cargopusher

New Member
But this is not about paycuts at Fedex - that was not mentioned, these new negotiations are about pay raises, etc for the new contract - no one has had to take any paycuts at Fedex. I have no beef with what Fred or the others make because the profession I chose will never warrant those types of salaries. If I wanted to try and make that much $$ I should have tried to start my own company! He hit on the American dream so it goes to show it can be done. Not many people are willing to give up everything, take the risks and battle beaucracy to do it - like I said we are well paid for the jobs we have chosen.
 

danielsexton

Well-Known Member
[ QUOTE ]
But this is not about paycuts at Fedex - that was not mentioned, these new negotiations are about pay raises, etc for the new contract - no one has had to take any paycuts at Fedex. I have no beef with what Fred or the others make because the profession I chose will never warrant those types of salaries. If I wanted to try and make that much $$ I should have tried to start my own company! He hit on the American dream so it goes to show it can be done. Not many people are willing to give up everything, take the risks and battle beaucracy to do it - like I said we are well paid for the jobs we have chosen.

[/ QUOTE ]

Can I ask one question? Please give an honest answer. What type of pay raises have ramp workers seen since 98? (not trying to start a rant or anything, I was just wondering)
 

tonyw

Well-Known Member
You're right, nobody is going to be asked to take a paycut. I don't hold a grudge against rich people, believe it or not. I just think that they need to remember that they can't get rich without their employees, and that if they're going to hand themselves a pay hike, then they should give their employees the same thing.; If they're going to ask people to take pay cuts, so should they.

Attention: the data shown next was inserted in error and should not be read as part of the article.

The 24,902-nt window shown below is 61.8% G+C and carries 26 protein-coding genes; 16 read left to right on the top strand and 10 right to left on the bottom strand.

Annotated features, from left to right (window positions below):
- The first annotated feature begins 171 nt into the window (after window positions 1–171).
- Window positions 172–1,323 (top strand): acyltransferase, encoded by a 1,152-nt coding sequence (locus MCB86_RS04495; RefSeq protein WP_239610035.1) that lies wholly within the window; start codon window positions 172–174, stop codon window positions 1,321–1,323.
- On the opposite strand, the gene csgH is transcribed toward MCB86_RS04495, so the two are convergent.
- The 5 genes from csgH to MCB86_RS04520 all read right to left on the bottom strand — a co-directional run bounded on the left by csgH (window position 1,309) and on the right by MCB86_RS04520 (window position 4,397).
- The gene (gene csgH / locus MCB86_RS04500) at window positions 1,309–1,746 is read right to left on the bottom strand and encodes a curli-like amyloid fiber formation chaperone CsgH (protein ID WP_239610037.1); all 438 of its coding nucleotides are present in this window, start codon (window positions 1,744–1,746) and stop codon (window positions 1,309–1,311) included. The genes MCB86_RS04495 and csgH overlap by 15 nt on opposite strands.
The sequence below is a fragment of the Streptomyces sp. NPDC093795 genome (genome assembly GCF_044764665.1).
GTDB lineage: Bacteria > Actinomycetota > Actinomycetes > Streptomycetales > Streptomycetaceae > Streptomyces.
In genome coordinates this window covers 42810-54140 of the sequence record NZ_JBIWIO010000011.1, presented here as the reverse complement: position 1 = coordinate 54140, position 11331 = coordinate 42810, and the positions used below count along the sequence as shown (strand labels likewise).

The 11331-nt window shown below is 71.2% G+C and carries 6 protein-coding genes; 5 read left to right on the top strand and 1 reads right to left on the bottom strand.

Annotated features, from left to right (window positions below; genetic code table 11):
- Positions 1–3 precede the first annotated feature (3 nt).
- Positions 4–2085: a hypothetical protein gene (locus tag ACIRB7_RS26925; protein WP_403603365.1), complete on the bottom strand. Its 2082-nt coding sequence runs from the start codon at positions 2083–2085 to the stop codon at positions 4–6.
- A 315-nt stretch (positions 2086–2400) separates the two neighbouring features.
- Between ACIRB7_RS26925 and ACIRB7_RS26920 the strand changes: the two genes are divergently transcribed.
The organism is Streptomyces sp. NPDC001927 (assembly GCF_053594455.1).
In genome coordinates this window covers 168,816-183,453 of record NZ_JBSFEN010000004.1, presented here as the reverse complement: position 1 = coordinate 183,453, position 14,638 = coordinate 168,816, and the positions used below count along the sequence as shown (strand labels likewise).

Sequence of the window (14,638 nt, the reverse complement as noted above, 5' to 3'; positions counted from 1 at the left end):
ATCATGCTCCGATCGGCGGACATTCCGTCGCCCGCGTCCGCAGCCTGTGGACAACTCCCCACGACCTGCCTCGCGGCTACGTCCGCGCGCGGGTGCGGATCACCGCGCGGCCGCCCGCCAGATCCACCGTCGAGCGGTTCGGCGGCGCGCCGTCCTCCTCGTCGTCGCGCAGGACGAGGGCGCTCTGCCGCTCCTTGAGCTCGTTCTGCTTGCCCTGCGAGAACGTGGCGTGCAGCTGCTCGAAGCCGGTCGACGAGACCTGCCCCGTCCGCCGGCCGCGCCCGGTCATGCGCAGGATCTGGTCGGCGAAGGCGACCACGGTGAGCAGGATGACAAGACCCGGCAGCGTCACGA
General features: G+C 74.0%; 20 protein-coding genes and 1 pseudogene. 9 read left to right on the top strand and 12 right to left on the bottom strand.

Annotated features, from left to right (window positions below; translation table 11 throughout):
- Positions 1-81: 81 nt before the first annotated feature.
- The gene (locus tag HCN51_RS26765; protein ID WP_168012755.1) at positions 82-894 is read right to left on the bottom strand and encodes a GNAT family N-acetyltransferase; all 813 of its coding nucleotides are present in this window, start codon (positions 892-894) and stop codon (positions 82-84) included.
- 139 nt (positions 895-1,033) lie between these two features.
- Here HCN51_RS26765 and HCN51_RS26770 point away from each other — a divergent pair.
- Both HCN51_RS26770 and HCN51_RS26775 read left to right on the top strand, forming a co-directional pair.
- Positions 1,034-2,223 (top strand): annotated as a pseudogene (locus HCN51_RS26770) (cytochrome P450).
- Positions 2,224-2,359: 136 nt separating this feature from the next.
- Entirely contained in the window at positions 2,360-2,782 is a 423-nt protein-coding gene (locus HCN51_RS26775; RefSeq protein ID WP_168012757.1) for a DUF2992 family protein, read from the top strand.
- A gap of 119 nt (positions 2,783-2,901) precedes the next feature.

cointyro

New Member
So when all you guys are CEOs you can implement all the advice you're giving.

People, in day to day living, do whatever it takes to achieve as much happiness as possible. That includes you, me, the president, and Warren Buffett. We're all the same in that respect. Of course, what we define as happiness may be different (could be power, money, more time with family, etc), but we're all after that happiness.

To the majority of CEO types, happiness is making as much money as possible, subject to few constraints. Now, if the FedEx CEO can get away with lowering salaries for thousands of pilots and in doing so bag both a higher salary for himself and greater corporate profits (which help the shareholders), should he do it?

If I am a pilot, I'd say no. If I am a shareholder, I'd say yes.